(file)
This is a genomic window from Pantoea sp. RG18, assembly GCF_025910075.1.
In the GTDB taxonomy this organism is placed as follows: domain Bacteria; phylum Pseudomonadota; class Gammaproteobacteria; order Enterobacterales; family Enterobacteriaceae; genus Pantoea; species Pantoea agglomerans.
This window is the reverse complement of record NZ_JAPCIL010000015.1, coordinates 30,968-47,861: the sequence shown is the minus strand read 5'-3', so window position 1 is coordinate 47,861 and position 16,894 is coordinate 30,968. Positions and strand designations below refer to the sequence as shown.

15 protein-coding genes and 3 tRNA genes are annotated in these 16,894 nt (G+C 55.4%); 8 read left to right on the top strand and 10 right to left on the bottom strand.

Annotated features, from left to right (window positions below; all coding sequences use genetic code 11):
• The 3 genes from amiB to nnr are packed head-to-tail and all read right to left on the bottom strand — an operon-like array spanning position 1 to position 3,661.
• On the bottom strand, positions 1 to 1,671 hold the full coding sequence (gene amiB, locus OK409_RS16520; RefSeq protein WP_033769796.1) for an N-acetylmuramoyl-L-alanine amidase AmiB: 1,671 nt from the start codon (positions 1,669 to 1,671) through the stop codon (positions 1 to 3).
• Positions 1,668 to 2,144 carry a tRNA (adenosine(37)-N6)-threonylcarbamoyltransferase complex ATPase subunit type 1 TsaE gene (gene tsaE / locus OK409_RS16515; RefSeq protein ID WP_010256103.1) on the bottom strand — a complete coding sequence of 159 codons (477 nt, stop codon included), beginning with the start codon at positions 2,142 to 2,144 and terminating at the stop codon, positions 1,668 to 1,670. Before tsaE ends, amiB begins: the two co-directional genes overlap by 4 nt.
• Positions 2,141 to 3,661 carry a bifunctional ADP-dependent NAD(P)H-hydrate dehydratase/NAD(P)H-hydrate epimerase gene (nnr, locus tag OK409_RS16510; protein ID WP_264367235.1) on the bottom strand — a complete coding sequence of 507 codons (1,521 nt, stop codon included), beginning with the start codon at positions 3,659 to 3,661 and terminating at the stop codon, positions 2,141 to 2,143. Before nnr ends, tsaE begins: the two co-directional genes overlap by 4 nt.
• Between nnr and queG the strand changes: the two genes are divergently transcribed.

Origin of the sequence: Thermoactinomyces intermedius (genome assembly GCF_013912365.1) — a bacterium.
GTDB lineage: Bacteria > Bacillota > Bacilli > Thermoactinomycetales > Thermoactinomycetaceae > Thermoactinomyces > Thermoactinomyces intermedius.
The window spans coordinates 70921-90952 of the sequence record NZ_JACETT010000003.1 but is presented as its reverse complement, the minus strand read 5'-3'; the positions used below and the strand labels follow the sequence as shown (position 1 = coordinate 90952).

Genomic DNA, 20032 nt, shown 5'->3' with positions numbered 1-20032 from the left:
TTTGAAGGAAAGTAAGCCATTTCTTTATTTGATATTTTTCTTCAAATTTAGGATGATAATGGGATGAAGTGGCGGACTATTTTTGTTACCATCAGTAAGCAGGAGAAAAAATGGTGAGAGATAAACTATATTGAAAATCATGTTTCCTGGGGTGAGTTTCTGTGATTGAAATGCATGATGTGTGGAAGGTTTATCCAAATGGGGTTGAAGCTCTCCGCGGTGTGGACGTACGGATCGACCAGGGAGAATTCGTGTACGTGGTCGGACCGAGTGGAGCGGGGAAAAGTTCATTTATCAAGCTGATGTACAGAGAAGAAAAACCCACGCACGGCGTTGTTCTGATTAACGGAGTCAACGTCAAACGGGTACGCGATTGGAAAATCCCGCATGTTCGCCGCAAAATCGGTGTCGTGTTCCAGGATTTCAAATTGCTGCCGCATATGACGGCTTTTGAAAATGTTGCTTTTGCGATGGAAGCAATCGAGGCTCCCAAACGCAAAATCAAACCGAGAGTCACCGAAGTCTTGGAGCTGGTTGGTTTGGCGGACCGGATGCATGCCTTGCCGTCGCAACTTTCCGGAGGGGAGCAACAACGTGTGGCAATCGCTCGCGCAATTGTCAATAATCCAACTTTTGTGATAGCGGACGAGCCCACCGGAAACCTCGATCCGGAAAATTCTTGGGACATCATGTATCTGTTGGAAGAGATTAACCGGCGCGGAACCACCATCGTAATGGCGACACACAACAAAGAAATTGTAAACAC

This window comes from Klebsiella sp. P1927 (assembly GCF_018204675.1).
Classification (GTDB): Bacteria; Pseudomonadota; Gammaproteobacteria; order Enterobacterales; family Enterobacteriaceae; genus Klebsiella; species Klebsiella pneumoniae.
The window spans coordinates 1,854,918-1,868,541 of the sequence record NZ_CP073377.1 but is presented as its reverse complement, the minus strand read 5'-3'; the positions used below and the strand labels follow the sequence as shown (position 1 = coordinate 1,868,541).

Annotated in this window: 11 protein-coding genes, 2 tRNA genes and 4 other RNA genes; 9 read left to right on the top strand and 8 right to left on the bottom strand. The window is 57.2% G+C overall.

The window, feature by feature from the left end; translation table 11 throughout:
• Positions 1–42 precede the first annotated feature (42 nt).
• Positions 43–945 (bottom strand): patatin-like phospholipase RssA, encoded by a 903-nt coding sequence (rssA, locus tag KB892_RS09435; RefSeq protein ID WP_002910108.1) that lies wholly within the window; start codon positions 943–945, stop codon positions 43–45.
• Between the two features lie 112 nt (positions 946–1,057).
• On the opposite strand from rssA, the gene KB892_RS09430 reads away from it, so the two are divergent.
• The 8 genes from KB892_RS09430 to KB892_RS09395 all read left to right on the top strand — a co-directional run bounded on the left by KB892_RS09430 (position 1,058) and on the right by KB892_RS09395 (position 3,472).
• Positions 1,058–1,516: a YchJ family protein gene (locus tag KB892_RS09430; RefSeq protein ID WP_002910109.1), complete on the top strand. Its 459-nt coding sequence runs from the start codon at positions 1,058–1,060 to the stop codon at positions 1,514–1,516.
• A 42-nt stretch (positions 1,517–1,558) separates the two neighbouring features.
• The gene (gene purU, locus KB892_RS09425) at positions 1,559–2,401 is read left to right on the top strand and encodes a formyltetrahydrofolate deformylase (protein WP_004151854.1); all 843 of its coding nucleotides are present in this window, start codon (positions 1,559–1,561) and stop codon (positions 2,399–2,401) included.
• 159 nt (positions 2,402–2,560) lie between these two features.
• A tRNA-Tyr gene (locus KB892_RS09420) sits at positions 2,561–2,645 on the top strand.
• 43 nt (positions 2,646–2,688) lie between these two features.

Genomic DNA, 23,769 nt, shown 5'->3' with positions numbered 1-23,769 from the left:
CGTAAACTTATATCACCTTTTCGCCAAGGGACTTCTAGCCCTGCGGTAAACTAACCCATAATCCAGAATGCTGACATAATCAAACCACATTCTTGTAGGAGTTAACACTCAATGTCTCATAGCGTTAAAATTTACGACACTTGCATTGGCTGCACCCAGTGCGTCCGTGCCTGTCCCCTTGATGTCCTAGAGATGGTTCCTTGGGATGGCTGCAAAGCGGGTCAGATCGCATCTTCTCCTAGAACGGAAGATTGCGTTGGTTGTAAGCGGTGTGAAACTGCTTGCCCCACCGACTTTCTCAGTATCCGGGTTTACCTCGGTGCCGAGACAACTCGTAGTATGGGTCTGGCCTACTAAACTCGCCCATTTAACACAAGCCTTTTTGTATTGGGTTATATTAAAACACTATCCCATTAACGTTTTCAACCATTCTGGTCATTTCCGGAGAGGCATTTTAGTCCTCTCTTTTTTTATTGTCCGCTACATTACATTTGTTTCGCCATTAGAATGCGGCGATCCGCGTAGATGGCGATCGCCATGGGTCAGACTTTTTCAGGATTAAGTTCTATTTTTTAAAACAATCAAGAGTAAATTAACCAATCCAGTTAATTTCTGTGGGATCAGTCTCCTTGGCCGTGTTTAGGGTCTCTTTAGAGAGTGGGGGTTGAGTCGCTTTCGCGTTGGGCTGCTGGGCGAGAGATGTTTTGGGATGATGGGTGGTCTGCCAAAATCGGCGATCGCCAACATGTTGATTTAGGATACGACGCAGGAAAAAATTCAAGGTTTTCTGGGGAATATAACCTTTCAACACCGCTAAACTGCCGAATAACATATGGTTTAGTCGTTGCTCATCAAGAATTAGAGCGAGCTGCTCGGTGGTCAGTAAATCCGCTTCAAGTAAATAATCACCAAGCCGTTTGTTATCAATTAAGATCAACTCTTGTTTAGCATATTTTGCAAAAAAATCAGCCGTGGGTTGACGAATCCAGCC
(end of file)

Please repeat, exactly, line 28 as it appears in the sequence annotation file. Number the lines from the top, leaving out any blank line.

• The gene (gene purU, locus KB892_RS09425) at positions 1,559–2,401 is read left to right on the top strand and encodes a formyltetrahydrofolate deformylase (protein WP_004151854.1); all 843 of its coding nucleotides are present in this window, start codon (positions 1,559–1,561) and stop codon (positions 2,399–2,401) included.